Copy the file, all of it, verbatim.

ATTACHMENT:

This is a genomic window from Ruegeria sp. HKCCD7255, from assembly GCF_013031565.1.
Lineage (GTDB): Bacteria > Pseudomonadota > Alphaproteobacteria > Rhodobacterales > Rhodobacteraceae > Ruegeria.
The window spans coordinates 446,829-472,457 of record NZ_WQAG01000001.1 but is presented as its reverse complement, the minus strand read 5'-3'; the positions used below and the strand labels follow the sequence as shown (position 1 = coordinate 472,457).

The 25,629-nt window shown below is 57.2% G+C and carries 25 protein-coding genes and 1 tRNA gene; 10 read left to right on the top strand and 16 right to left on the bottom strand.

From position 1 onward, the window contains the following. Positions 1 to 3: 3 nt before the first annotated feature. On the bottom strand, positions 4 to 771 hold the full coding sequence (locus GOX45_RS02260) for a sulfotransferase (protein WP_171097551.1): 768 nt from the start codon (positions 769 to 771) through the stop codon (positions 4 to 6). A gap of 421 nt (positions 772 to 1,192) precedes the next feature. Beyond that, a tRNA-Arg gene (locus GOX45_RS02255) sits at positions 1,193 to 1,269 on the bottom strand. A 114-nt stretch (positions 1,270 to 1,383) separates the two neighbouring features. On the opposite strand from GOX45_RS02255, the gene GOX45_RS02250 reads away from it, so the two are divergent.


This is a genomic window from Ruegeria sp. HKCCD7255, from assembly GCF_013031565.1.
Lineage (GTDB): Bacteria > Pseudomonadota > Alphaproteobacteria > Rhodobacterales > Rhodobacteraceae > Ruegeria.
The window spans coordinates 446,829-472,457 of record NZ_WQAG01000001.1 but is presented as its reverse complement, the minus strand read 5'-3'; the positions used below and the strand labels follow the sequence as shown (position 1 = coordinate 472,457).

The 25,629-nt window shown below is 57.2% G+C and carries 25 protein-coding genes and 1 tRNA gene; 10 read left to right on the top strand and 16 right to left on the bottom strand.

From position 1 onward, the window contains the following. Positions 1 to 3: 3 nt before the first annotated feature. On the bottom strand, positions 4 to 771 hold the full coding sequence (locus GOX45_RS02260) for a sulfotransferase (protein WP_171097551.1): 768 nt from the start codon (positions 769 to 771) through the stop codon (positions 4 to 6). A gap of 421 nt (positions 772 to 1,192) precedes the next feature. Beyond that, a tRNA-Arg gene (locus GOX45_RS02255) sits at positions 1,193 to 1,269 on the bottom strand. A 114-nt stretch (positions 1,270 to 1,383) separates the two neighbouring features. On the opposite strand from GOX45_RS02255, the gene GOX45_RS02250 reads away from it, so the two are divergent.